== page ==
For decades, pundits and policymakers have bemoaned the Pentagon’s cumbersome, sluggish procurement processes and rampant overspending, especially compared to industry counterparts. Though these arcane protocols will be challenging to improve, the stars appear to be aligning for actual reform.

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Congress Just Took an Important Step Toward Real Military Compensation Reform

by Guest Blogger for Janine Davidson
U.S. troops march during a military parade celebrating Romania's National Day in Bucharest December 1, 2014. (Radu Sigheti/Courtesy Reuters) U.S. troops march during a military parade celebrating Romania's National Day in Bucharest December 1, 2014. (Radu Sigheti/Courtesy Reuters)

By Jesse Sloman

On Tuesday, the U.S. House and Senate reached an agreement on the 2015 National Defense Authorization Act (NDAA). The bill, setting the Pentagon’s expenditures and budget, is one of  the least controversial items on Congress’ annual agenda; an NDAA has been passed every year for the past 52 years.

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The Next Secretary of Defense Should Be Comfortable with Military and Civilians Alike

by Janine Davidson
U.S. Secretary of Defense Chuck Hagel walks out to welcome New Zealand's Minister of Defence Gerry Brownlee at the Pentagon in Washington, November 24, 2014. (Yuri Gripas/Courtesy Reuters) U.S. Secretary of Defense Chuck Hagel walks out to welcome New Zealand's Minister of Defence Gerry Brownlee at the Pentagon in Washington, November 24, 2014. (Yuri Gripas/Courtesy Reuters)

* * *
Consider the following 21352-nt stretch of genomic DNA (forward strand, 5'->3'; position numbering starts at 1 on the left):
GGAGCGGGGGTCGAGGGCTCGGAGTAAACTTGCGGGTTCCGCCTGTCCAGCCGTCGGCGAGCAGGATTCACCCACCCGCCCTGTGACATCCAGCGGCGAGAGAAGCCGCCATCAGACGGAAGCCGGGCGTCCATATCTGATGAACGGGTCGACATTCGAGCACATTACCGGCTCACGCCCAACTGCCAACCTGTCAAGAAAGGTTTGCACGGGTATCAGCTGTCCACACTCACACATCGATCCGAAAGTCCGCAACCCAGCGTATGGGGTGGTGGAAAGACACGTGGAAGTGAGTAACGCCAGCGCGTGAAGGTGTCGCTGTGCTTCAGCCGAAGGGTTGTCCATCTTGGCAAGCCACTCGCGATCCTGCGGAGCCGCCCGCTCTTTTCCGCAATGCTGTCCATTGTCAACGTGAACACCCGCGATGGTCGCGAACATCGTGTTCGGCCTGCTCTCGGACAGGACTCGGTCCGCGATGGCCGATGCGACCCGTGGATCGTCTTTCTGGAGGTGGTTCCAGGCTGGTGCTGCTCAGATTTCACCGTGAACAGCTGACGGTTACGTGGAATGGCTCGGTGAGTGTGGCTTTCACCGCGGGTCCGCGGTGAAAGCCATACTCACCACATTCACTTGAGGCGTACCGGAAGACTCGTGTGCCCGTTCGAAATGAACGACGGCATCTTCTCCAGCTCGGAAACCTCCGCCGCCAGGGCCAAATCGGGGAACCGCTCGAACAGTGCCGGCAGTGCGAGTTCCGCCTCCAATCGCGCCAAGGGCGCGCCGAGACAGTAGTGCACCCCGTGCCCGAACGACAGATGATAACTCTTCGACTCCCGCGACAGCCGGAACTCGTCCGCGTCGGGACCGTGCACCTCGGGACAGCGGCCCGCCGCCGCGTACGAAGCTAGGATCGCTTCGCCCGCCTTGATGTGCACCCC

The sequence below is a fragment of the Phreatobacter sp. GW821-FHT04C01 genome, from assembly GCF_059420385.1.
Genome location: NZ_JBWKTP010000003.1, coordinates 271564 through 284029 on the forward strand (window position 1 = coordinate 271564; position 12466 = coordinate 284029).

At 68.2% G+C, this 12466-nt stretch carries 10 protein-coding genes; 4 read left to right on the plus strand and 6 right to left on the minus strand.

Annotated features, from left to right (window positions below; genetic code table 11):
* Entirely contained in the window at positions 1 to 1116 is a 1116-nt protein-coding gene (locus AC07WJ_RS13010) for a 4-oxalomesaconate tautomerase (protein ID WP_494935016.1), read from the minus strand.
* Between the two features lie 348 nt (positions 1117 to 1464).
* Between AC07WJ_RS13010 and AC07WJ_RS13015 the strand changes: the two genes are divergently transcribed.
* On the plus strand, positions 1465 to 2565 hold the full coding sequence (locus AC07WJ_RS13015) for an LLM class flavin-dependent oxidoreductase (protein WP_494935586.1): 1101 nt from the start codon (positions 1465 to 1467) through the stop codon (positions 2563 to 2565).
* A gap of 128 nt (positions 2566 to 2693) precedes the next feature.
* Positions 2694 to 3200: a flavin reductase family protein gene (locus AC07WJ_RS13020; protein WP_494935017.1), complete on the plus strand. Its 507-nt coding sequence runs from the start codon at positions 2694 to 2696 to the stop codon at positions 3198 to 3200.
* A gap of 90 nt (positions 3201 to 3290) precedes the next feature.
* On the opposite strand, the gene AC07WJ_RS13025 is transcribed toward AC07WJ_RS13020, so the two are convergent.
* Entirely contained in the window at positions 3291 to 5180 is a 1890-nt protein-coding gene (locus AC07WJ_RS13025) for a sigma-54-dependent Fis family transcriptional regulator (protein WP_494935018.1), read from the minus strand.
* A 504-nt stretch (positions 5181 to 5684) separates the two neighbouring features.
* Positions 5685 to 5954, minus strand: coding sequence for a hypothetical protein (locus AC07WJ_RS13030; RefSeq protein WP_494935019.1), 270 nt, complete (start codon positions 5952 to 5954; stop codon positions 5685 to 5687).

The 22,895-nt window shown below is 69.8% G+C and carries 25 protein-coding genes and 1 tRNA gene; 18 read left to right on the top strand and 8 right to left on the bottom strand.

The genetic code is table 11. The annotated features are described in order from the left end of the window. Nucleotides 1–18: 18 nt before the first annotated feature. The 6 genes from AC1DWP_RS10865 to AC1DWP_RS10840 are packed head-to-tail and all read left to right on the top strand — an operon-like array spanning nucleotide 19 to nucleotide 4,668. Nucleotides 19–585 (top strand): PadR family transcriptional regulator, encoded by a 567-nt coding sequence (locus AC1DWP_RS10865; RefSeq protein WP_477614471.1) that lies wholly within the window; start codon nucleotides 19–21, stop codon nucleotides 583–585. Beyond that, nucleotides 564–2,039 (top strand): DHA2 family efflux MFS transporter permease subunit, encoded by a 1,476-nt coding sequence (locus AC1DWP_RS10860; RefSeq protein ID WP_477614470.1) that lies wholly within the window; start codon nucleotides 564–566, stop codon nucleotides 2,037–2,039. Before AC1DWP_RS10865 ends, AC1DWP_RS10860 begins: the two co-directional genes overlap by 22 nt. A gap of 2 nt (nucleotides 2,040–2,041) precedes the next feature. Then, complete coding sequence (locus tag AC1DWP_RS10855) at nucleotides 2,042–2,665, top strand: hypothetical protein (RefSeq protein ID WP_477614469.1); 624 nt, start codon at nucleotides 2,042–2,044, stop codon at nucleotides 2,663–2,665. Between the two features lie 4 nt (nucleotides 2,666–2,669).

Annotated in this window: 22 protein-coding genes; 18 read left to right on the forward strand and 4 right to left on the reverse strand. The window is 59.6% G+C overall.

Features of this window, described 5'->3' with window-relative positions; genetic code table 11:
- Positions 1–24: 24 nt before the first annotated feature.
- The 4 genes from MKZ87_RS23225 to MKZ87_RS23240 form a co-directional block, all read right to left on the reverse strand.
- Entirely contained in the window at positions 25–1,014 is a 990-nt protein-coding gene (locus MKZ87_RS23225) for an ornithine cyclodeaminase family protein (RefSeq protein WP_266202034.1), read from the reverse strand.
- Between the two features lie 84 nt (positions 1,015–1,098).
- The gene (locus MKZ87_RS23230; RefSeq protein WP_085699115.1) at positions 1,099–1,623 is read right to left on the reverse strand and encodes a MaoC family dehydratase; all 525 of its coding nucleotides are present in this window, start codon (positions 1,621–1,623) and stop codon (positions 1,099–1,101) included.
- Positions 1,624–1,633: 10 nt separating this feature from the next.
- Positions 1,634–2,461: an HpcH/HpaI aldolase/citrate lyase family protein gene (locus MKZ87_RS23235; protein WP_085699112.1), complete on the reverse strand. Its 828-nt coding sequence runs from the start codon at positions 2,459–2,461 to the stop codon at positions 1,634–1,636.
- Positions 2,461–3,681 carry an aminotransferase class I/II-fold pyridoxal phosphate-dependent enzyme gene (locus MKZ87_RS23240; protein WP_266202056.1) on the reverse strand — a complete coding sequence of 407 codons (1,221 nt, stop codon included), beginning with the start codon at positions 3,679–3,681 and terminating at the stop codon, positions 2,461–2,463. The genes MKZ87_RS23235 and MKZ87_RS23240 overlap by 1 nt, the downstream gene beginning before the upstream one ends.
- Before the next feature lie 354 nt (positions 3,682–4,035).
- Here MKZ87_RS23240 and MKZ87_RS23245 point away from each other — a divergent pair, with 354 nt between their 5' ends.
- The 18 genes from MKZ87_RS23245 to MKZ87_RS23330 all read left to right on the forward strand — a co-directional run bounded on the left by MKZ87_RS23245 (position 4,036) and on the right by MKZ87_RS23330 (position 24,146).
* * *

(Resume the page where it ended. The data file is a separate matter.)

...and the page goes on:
In the wake of the November 24 announcement of Secretary of Defense Chuck Hagel’s pending resignation, the New York Times asked me to share my thoughts on what qualities the next secretary should embody. I was fortunate to join John Nagl, Lawrence Korb, and Kiron Skinner in this discussion. To view the full feature, please follow this link. See my own take below: Read more »

Do One Quarter of Military Families Rely on Food Banks? A Closer Look at the Numbers

by Guest Blogger for Janine Davidson
Workers fill carts with food for the poor at the Foothill Unity Center food bank in Monrovia, California, November 14, 2012. (David McNew/Courtesy Reuters) Workers fill carts with food for the poor at the Foothill Unity Center food bank in Monrovia, California, November 14, 2012. (David McNew/Courtesy Reuters)

By Jesse Sloman and Amy Schafer